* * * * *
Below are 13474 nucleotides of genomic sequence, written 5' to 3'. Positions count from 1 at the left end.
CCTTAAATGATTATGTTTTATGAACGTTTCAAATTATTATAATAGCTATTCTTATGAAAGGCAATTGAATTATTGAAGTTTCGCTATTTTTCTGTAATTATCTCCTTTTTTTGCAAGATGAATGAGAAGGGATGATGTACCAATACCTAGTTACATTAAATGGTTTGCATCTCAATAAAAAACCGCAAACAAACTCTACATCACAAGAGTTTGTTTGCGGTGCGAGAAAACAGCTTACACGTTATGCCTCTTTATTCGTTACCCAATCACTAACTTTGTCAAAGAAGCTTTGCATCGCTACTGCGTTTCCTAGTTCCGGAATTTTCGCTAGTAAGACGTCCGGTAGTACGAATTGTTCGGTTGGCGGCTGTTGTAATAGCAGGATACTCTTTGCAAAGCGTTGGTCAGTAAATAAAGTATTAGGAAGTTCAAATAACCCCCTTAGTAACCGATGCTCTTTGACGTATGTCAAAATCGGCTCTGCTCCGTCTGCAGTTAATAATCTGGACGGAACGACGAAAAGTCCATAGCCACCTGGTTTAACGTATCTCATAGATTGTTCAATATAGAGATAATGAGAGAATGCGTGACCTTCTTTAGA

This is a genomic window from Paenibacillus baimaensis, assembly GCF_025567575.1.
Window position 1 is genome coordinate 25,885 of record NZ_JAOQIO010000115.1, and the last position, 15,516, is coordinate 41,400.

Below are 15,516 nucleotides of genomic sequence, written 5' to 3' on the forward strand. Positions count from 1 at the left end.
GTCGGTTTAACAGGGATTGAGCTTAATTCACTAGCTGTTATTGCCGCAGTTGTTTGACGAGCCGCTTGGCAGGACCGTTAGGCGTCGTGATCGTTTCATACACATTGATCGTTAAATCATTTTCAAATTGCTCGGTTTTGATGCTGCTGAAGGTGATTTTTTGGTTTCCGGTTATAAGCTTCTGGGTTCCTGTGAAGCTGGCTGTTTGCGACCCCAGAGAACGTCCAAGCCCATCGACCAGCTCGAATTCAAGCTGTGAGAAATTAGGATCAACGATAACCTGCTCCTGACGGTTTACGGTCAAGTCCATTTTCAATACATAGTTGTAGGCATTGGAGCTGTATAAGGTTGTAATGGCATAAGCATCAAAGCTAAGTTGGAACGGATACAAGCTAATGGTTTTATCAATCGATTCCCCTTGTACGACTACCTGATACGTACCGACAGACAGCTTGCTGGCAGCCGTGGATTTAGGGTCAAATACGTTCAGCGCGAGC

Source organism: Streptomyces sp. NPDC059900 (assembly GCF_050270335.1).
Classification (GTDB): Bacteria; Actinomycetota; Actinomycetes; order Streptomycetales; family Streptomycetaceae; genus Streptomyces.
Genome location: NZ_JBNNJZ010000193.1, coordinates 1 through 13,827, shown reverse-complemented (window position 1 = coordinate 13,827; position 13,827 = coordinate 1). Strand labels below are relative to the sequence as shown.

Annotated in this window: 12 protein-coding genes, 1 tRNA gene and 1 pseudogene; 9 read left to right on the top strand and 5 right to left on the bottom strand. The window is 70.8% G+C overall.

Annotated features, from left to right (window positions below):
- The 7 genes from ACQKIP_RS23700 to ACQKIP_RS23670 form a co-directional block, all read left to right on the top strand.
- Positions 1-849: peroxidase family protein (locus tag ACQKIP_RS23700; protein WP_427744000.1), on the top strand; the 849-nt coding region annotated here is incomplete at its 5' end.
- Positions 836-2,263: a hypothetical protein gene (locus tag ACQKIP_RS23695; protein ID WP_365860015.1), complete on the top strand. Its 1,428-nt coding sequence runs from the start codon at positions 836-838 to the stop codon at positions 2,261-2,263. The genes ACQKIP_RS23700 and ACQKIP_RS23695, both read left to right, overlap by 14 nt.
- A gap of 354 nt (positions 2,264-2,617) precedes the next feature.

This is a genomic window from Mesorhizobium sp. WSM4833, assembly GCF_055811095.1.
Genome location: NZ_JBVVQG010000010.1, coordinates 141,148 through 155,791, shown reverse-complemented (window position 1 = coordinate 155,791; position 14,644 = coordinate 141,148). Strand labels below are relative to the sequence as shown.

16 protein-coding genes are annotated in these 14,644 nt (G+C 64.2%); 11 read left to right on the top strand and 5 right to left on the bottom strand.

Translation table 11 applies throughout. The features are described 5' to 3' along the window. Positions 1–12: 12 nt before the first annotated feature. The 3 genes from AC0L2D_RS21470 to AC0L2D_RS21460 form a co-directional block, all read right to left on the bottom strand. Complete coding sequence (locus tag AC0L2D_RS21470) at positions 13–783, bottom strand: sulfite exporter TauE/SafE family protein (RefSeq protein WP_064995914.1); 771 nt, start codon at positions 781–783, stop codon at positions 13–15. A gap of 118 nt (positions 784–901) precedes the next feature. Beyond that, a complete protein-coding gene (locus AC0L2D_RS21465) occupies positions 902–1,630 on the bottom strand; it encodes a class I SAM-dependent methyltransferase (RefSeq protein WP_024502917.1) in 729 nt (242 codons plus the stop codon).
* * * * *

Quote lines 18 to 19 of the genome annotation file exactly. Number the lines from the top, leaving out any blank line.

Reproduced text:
16 protein-coding genes are annotated in these 14,644 nt (G+C 64.2%); 11 read left to right on the top strand and 5 right to left on the bottom strand.

Translation table 11 applies throughout. The features are described 5' to 3' along the window. Positions 1–12: 12 nt before the first annotated feature. The 3 genes from AC0L2D_RS21470 to AC0L2D_RS21460 form a co-directional block, all read right to left on the bottom strand. Complete coding sequence (locus tag AC0L2D_RS21470) at positions 13–783, bottom strand: sulfite exporter TauE/SafE family protein (RefSeq protein WP_064995914.1); 771 nt, start codon at positions 781–783, stop codon at positions 13–15. A gap of 118 nt (positions 784–901) precedes the next feature. Beyond that, a complete protein-coding gene (locus AC0L2D_RS21465) occupies positions 902–1,630 on the bottom strand; it encodes a class I SAM-dependent methyltransferase (RefSeq protein WP_024502917.1) in 729 nt (242 codons plus the stop codon).